Tommy and Jimmy Dorsey started their musical careers while barely out of their teens, playing with a famous "hot" band of the day, the Scranton Sirens. Jimmy, who is credited with being one of the great saxophone stylists of the early Jazz Era broke away and began to appear with some of the top bands of the day. Tommy was the first bandleader in America to use the trombone as a lead solo instrument. Their appearances with Paul Whiteman, the King of Jazz, were the climax of their early careers.

        In 1934, they began to make musical history. But, even though they were great musicians, they were extremely competitive as brothers. "One had an opinion about something, as did the other, and sometimes they didn't agree," pop singer Don Cherry recalled of the Dorseys. "But, I didn't see any antagonism between the two."

        Nevertheless, the Dorsey Brothers' feud with each other is legendary. The rift came to a head in 1935 when Tommy walked off the bandstand after disagreeing with Jimmy as to how the tempo of a certain song should be played. Jimmy then assumed leadership of that existing band while Tommy went on to form his own outfit. Each brother recorded many hit songs through the 1930s and '40s as bandleaders in their own right. The acrimony lasted 18 years.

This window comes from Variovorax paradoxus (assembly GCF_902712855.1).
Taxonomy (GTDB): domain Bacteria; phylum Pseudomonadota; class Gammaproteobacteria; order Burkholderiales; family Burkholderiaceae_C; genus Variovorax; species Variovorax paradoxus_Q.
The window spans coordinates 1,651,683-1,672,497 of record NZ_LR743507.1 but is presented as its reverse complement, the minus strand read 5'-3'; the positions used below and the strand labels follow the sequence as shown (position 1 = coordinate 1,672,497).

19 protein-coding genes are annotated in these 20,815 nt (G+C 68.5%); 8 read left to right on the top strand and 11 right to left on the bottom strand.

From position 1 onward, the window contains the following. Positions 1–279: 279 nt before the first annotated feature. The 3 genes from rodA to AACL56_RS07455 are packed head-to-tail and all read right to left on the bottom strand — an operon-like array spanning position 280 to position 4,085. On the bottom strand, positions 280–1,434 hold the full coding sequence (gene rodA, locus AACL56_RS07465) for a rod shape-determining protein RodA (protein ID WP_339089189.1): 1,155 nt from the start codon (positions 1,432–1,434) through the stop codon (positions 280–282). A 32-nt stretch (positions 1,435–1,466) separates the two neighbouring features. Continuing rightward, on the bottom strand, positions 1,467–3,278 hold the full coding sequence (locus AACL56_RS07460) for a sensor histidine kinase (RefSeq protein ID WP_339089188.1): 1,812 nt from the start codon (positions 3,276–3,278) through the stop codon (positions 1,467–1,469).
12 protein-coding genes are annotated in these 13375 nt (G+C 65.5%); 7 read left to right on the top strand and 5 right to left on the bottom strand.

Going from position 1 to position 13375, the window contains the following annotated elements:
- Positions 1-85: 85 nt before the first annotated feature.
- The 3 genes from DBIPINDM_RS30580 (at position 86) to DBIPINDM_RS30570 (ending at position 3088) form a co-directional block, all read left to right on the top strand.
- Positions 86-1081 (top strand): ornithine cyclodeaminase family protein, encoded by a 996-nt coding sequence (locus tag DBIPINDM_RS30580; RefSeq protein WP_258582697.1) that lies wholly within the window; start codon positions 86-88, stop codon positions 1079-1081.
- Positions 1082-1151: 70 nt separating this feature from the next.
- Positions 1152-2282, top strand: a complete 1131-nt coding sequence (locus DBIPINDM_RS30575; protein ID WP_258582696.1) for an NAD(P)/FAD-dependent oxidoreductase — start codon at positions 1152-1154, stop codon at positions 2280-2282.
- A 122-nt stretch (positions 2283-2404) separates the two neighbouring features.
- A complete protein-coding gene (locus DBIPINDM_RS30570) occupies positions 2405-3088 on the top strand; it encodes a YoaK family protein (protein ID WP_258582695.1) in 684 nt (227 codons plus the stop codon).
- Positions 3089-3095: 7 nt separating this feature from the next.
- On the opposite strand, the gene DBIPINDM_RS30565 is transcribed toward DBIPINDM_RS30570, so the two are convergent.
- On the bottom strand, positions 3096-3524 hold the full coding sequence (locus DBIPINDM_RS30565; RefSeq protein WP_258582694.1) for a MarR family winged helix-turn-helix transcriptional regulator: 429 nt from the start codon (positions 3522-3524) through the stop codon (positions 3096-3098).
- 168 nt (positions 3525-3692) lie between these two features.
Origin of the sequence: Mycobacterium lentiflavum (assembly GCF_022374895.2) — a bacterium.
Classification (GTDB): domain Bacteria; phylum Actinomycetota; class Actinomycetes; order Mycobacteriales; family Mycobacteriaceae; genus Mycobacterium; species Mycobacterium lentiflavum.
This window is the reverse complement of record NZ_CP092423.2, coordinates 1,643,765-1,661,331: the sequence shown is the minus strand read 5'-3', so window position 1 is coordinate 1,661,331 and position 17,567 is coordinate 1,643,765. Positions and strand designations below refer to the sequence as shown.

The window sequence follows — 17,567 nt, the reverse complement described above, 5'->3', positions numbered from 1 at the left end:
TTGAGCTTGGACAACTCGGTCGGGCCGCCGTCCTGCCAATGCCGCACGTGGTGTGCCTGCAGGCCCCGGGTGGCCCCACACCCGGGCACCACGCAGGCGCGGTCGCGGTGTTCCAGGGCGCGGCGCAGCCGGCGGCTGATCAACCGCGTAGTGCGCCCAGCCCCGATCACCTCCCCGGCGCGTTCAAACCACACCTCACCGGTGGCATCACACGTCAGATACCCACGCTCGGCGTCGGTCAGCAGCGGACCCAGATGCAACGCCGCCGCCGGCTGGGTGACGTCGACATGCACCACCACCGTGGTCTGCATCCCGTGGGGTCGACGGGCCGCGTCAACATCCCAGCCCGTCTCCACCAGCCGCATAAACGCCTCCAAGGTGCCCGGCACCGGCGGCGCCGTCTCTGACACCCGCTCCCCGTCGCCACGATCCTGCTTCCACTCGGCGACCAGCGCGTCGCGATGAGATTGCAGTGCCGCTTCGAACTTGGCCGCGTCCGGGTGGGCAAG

Fortunately, two years before this appearance, in 1953, the Dorsey Brothers ended their feud to reunite as bandleaders once again. That reunion remained until Tommy's untimely death on November 26, 1956, just 13 months after tonight's mystery guest appearance on What's My Line?

        Although depressed by Tommy's sudden death, Jimmy had one last hurrah with a new 1957 recording of a 1937 song called "So Rare," which featured his alto saxophone providing a uniquely wailing solo over a heavy back beat and chorus. "Jimmy took a lot of takes," lead trumpet player Lee Castle recalled years later. "He was trying to get a certain sound, and finally, after a long time, he finally got it." (One source recalled that they did over sixty recordings in a marathon recording session that lasted all night.) "So Rare" was released in February 1957 and reached #2 on Billboard's charts, becoming a million-seller. Sadly, Jimmy was not able to enjoy the success of his new big-band sound. He died of lung cancer on June 12, 1957. His record label, Fraternity, presented his gold record to his mother. - Lee McIntyre (2005)

      • Jimmy and Tommy Dorsey answer the panel with "sounds" made by blowing into the mouthpieces of brass instruments. The sound produced is reminiscent of a kazoo. The brothers held up the shiny mouthpieces for all to see. - Suzanne (2005)

        Tidbits: We learn that Fred Allen has been in Ireland. - Suzanne (2005)

        Panel: Dorothy Kilgallen, Fred Allen, Arlene Francis, Bennett Cerf.

    • ALLUSIONS (0)